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The Cash Flow Conundrum At Quindell PLC

Much of the talk currently surrounding Quindell (LSE: QPP) is focused on a potential bid for the group’s main operating division by Australian law firm Slater & Gordon.

Slater & Gordon said last week: “No offer has yet been put to Quindell and there is no certainty that an offer will be put …”, so I’ve gone back to Quindell’s cash flow statements to look at the company’s prospects if no deal is done with the Aussie firm. After all, most Quindell shareholders didn’t invest in the hope of a break-up of their fast-expanding company!

The table below shows a detailed breakdown of Quindell’s cash flows from operating activities since the start of 2013, and summary numbers for the other two sections of the cash flow statement — investing activities and financing activities.

  H1 2013 (£m) H2 2013 (£m) H1 2014 (£m) Q3 2014 (£m) Q4 2014 (£m) H2 2014 (£m)
Cash (outflow)/inflow from operations before exceptional costs (7.3) 17.8 (51.2) 9.4 3.6 13.0
Cash outflow from exceptional costs (4.9) (2.3) (2.1) (0.2)
Cash (used in)/generated from operations before net finance expense and tax (12.3) 15.4 (53.3) 9.2
Net finance expense (0.7) (1.0) (0.7)
Tax (5.7) (4.7) (23.4)
Net cash (used in)/generated from operating activities (18.7) 9.7 (77.4)
Net cash used in investing activities (15.7) (43.1) (42.9)
Net cash generated from financing activities 9.6 206.0 4.7

In November 2013, Quindell raised cash of £200m from investors via a placing (the bulk of the £206m recorded under net cash generated from financing activities in H2 2013). This enabled Quindell to continue purchasing subsidiaries, associated undertakings and intangible assets (the bulk of the £43m outflow recorded in both H2 2013 and H1 2014 under net cash used in investing activities).

More significantly, though, the cash from the placing allowed Quindell to massively increase the number of personal injury claims it took on (predominantly road accident claims for whiplash and suchlike). These claims have heavy upfront costs, reflected in cash flow from operations (the top line of the table) swinging to a £51m outflow in H1 2014 from an £18m inflow in H2 1013.

Nevertheless, Quindell was able to report a substantial paper profit in H1 2014 (pre-tax £154m) because, under accounting rules, it was able to book as profit the future cash it expected to come in when the personal injury claims settled (there’s an an average lag of six months, according to the company). Tax is paid on profit, of course, so we see a big leap in the tax Quindell paid in H1 2014 to £23m, contributing to an overall cash outflow from operating activities during the period of £77m.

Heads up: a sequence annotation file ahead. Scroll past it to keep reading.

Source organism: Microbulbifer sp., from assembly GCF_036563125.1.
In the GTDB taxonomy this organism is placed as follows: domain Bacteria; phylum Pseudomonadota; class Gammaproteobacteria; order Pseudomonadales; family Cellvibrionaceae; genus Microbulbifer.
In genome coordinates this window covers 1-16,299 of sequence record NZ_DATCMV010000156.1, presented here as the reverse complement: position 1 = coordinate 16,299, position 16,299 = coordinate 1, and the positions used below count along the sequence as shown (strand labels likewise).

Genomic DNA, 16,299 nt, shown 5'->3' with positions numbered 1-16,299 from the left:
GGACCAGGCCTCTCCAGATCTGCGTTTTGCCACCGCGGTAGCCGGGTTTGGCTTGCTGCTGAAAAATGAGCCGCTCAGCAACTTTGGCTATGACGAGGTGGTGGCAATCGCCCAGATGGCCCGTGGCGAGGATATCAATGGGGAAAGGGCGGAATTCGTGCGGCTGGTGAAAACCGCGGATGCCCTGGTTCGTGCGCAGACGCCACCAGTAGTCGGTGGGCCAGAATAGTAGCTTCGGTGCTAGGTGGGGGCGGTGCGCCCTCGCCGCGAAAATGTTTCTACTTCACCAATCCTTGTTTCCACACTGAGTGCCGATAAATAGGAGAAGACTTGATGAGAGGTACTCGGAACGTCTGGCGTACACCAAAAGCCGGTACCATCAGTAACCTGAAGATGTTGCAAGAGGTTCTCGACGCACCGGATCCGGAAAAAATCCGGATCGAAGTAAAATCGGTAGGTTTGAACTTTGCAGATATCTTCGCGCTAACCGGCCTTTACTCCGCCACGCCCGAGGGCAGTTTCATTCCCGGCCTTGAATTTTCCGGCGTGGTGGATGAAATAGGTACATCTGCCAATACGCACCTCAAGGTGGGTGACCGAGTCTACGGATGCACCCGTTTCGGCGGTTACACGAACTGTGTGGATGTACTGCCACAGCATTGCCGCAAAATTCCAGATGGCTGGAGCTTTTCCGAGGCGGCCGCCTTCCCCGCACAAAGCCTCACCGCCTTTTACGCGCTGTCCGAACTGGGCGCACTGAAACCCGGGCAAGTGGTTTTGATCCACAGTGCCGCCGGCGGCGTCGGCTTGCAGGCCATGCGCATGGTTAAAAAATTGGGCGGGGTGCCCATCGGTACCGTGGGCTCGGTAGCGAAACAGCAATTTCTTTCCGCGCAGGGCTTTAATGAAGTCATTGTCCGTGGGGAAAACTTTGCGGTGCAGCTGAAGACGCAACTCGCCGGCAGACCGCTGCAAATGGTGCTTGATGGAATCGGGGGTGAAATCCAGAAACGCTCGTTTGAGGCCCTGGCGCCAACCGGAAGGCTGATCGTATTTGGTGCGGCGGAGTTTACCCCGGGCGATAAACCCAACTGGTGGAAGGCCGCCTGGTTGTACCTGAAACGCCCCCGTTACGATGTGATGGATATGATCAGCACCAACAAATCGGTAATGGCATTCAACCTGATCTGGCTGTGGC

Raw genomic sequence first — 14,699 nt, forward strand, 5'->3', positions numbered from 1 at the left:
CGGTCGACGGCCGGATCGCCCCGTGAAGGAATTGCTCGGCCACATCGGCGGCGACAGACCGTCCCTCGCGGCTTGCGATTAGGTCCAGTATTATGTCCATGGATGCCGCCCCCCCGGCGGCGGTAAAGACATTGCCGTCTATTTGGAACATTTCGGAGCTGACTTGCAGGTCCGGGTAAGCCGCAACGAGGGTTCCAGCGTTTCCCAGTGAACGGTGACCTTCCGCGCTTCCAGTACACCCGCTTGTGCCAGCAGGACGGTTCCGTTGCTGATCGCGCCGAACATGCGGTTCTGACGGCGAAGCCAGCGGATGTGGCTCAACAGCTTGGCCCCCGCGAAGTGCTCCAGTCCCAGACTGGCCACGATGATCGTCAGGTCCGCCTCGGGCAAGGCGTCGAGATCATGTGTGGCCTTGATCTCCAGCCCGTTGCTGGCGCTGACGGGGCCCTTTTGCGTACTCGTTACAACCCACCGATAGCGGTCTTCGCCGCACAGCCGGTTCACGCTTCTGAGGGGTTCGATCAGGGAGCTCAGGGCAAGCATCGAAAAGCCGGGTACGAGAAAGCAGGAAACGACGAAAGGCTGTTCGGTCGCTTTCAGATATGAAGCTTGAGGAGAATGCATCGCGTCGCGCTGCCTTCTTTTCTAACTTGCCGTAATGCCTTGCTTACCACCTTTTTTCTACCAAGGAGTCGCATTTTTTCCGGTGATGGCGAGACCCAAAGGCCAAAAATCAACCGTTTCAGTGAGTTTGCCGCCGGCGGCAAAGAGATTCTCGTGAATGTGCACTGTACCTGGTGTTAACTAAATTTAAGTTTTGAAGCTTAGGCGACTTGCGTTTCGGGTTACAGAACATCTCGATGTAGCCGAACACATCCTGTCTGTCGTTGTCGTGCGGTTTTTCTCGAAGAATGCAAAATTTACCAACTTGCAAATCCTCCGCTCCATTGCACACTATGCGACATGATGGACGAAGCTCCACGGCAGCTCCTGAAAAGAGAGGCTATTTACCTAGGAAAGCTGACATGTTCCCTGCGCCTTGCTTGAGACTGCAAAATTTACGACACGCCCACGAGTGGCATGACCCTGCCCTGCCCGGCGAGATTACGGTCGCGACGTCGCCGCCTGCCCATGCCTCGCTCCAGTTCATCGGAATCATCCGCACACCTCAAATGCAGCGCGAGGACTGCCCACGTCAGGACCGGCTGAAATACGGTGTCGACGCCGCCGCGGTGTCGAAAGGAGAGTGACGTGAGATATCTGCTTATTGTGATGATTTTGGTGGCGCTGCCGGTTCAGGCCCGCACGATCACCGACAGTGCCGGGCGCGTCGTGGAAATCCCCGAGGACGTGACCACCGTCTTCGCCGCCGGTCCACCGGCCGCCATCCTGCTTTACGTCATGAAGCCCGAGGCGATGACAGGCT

Quindell reassured investors that cash flow (at the top line level of the table above) would turn positive in H2 2014. The company guided on an inflow of £30m-£40m, followed by up to £100m in H1 2015. Management said the guidance had no significant reliance on noise-induced hearing loss (NIHL) cases, which the company had recently begun to take on in bulk.

Quindell missed its £30-£40m guidance, posting a cash inflow from operations of just £13m (or 37% of the mid-point of management’s guidance range). And, worryingly, at a time when inflows were expected to be snowballing rapidly from month to month, the £13m consisted of £9.4m in Q3, falling to £3.6m in Q4.

Remember, too, that the £13m is just the top line inflow from operations. If exceptional costs, and finance and tax costs, were similar to H1 then the £13m inflow would become an outflow of £13m when we get down to serious business at the level of net cash used in/generated from operating activities.

There will also have been an outflow from investing activities, albeit not perhaps at the £43m per half-year seen previously, because Slater & Gordon paid Quindell a fee in December that should have been put through this section of the cash flow statement. Slater & Gordon advanced Quindell £12.1m for the right to take a portfolio of personal injury cases, subject to due diligence, and a right to exclusivity (which expires on 31 March) in respect of a possible offer for the operating division.

Despite the £12.1m shot in the arm, though, it’s likely a net cash outflow from investing activities in H2 2014 will have added to the net cash outflow from operating activities; and, with no major inflows from financing activities announced, it appears Quindell ended 2014 as a burner of cash, reliant on overdrafts from its banks.

Clearly, something had gone very wrong with Quindell’s cash flow projections. Which is why, in December, management had announced that “in conjunction and consultation with the Company’s bankers, advisers and auditors, PwC is being engaged to carry out an independent review. This will review, inter alia, the Group’s main accounting policies and expectations as to cash generation into 2015”.

PwC’s review has taken longer than anticipated. The last news we had was on 27 February, when Quindell told us it expects the review to be completed “in the next few weeks”.

Due to the big operating cash flow undershoot in H2 2014, it looks highly likely that PwC will find that Quindell’s accounting policies have been too aggressive. This could result in damaging profit re-statements and balance sheet write-downs. As such, I would suggest that if you’re thinking of investing in Quindell, it would be prudent to wait for the outcome of the PwC review.

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G A Chester has no position in any shares mentioned. The Motley Fool UK has no position in any of the shares mentioned. We Fools don't all hold the same opinions, but we all believe that considering a diverse range of insights makes us better investors.